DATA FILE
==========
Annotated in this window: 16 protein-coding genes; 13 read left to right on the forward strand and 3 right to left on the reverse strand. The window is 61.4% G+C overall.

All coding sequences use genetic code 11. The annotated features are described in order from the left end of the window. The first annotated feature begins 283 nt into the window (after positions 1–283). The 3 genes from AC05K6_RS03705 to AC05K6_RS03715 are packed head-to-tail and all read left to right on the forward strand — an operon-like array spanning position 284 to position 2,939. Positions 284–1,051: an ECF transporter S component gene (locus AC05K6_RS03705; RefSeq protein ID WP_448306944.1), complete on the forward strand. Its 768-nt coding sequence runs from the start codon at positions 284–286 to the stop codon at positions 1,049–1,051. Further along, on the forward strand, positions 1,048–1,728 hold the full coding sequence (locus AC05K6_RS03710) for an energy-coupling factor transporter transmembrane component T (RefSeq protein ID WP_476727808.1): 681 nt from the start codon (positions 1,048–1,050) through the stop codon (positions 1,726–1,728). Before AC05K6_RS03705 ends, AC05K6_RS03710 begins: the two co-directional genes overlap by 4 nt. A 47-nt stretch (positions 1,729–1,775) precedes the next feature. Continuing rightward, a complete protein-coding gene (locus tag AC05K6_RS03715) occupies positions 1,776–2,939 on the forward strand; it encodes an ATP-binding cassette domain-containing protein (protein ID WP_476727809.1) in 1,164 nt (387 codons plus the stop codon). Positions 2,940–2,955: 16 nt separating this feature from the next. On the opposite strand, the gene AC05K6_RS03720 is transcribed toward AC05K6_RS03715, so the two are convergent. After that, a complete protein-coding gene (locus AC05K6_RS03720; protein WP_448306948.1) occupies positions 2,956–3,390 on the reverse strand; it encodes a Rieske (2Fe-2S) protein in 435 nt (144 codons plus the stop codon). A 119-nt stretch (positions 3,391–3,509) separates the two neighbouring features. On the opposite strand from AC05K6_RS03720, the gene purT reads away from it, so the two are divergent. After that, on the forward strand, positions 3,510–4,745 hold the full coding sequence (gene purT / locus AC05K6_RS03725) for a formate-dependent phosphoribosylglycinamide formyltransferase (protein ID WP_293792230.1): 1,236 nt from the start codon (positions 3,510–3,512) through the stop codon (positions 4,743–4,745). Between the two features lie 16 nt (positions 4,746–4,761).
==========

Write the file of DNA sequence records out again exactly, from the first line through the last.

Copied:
Annotated in this window: 16 protein-coding genes; 13 read left to right on the forward strand and 3 right to left on the reverse strand. The window is 61.4% G+C overall.

All coding sequences use genetic code 11. The annotated features are described in order from the left end of the window. The first annotated feature begins 283 nt into the window (after positions 1–283). The 3 genes from AC05K6_RS03705 to AC05K6_RS03715 are packed head-to-tail and all read left to right on the forward strand — an operon-like array spanning position 284 to position 2,939. Positions 284–1,051: an ECF transporter S component gene (locus AC05K6_RS03705; RefSeq protein ID WP_448306944.1), complete on the forward strand. Its 768-nt coding sequence runs from the start codon at positions 284–286 to the stop codon at positions 1,049–1,051. Further along, on the forward strand, positions 1,048–1,728 hold the full coding sequence (locus AC05K6_RS03710) for an energy-coupling factor transporter transmembrane component T (RefSeq protein ID WP_476727808.1): 681 nt from the start codon (positions 1,048–1,050) through the stop codon (positions 1,726–1,728). Before AC05K6_RS03705 ends, AC05K6_RS03710 begins: the two co-directional genes overlap by 4 nt. A 47-nt stretch (positions 1,729–1,775) precedes the next feature. Continuing rightward, a complete protein-coding gene (locus tag AC05K6_RS03715) occupies positions 1,776–2,939 on the forward strand; it encodes an ATP-binding cassette domain-containing protein (protein ID WP_476727809.1) in 1,164 nt (387 codons plus the stop codon). Positions 2,940–2,955: 16 nt separating this feature from the next. On the opposite strand, the gene AC05K6_RS03720 is transcribed toward AC05K6_RS03715, so the two are convergent. After that, a complete protein-coding gene (locus AC05K6_RS03720; protein WP_448306948.1) occupies positions 2,956–3,390 on the reverse strand; it encodes a Rieske (2Fe-2S) protein in 435 nt (144 codons plus the stop codon). A 119-nt stretch (positions 3,391–3,509) separates the two neighbouring features. On the opposite strand from AC05K6_RS03720, the gene purT reads away from it, so the two are divergent. After that, on the forward strand, positions 3,510–4,745 hold the full coding sequence (gene purT / locus AC05K6_RS03725) for a formate-dependent phosphoribosylglycinamide formyltransferase (protein ID WP_293792230.1): 1,236 nt from the start codon (positions 3,510–3,512) through the stop codon (positions 4,743–4,745). Between the two features lie 16 nt (positions 4,746–4,761).